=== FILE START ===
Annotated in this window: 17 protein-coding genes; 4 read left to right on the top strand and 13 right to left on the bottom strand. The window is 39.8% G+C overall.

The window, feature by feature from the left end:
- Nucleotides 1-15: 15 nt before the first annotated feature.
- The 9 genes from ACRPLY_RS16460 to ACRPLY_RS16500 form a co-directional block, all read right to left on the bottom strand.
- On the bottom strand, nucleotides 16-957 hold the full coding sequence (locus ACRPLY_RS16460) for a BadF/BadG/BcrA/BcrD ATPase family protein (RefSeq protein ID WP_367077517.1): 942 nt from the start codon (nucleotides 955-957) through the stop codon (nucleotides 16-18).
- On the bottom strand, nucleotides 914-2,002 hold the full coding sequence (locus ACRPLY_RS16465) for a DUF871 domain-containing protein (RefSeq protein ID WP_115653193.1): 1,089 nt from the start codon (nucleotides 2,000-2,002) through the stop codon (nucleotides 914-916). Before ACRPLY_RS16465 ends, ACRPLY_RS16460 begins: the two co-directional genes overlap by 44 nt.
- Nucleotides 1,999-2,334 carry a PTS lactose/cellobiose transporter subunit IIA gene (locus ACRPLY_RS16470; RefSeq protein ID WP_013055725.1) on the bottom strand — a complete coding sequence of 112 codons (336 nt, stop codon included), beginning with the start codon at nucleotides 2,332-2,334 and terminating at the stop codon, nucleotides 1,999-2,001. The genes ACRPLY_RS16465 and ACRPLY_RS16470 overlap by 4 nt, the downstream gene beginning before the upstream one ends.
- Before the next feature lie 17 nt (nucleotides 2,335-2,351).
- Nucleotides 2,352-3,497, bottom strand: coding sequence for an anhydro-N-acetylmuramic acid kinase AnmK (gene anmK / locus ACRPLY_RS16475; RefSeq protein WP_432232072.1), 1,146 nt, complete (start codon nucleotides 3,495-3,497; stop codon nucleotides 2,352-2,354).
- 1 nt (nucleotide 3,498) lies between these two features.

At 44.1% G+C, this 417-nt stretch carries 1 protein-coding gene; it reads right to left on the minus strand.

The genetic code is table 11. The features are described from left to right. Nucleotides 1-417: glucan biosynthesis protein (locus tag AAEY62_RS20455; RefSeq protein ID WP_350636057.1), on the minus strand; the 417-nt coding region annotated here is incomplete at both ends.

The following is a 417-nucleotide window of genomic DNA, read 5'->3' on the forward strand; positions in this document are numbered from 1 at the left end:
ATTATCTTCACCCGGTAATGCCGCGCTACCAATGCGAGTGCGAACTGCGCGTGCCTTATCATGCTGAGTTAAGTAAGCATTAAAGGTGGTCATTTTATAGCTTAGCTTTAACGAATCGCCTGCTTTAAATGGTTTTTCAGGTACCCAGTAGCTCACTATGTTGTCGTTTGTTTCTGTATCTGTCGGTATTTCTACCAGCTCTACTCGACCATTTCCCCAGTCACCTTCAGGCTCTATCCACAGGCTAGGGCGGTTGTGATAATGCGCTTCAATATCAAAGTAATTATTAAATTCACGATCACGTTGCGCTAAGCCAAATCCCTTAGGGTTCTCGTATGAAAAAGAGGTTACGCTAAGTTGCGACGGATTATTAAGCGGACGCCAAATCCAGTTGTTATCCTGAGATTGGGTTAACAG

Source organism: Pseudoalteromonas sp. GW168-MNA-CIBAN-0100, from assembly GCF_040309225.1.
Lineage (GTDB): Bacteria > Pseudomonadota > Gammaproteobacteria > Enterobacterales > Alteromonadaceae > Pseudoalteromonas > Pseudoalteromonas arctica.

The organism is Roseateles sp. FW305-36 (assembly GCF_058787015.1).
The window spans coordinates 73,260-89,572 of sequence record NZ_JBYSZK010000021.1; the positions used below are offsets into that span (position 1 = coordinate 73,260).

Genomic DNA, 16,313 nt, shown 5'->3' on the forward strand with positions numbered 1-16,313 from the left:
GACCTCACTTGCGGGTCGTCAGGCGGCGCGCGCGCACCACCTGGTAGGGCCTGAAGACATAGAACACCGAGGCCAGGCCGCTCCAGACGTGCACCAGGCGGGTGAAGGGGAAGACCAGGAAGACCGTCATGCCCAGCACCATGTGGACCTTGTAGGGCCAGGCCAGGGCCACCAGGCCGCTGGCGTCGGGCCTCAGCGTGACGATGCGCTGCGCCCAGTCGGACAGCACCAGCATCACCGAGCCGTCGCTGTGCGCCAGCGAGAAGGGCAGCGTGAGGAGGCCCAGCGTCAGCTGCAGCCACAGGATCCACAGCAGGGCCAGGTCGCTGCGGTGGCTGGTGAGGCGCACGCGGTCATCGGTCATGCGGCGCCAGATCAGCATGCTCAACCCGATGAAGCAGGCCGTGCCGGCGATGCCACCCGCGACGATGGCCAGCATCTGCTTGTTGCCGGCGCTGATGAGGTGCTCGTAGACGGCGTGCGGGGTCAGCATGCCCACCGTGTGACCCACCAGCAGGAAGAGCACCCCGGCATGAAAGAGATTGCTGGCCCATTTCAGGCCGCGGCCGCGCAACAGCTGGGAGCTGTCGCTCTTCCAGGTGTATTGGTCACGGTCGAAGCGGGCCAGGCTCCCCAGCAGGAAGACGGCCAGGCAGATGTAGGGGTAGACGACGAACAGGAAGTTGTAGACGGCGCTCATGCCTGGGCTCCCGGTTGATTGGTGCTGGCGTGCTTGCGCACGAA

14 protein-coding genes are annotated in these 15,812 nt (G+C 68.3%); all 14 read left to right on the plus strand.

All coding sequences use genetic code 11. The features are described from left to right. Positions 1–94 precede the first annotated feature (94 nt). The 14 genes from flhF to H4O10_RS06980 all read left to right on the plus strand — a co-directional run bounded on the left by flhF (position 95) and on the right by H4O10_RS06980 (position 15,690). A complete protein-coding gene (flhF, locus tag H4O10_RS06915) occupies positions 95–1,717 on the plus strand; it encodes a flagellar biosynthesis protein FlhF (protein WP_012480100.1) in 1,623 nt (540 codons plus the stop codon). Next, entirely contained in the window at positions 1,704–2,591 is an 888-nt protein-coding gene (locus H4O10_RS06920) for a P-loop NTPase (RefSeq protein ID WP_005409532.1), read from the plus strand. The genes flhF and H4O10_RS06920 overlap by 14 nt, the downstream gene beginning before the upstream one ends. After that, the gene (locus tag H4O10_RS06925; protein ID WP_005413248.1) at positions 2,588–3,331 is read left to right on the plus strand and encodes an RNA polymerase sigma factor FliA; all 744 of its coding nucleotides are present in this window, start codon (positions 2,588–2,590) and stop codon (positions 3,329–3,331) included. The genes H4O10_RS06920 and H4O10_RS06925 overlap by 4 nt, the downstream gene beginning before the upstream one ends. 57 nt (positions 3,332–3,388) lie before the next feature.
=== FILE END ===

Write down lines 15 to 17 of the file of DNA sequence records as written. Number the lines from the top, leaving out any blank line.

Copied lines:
Source organism: Pseudoalteromonas sp. GW168-MNA-CIBAN-0100, from assembly GCF_040309225.1.
Lineage (GTDB): Bacteria > Pseudomonadota > Gammaproteobacteria > Enterobacterales > Alteromonadaceae > Pseudoalteromonas > Pseudoalteromonas arctica.

The organism is Roseateles sp. FW305-36 (assembly GCF_058787015.1).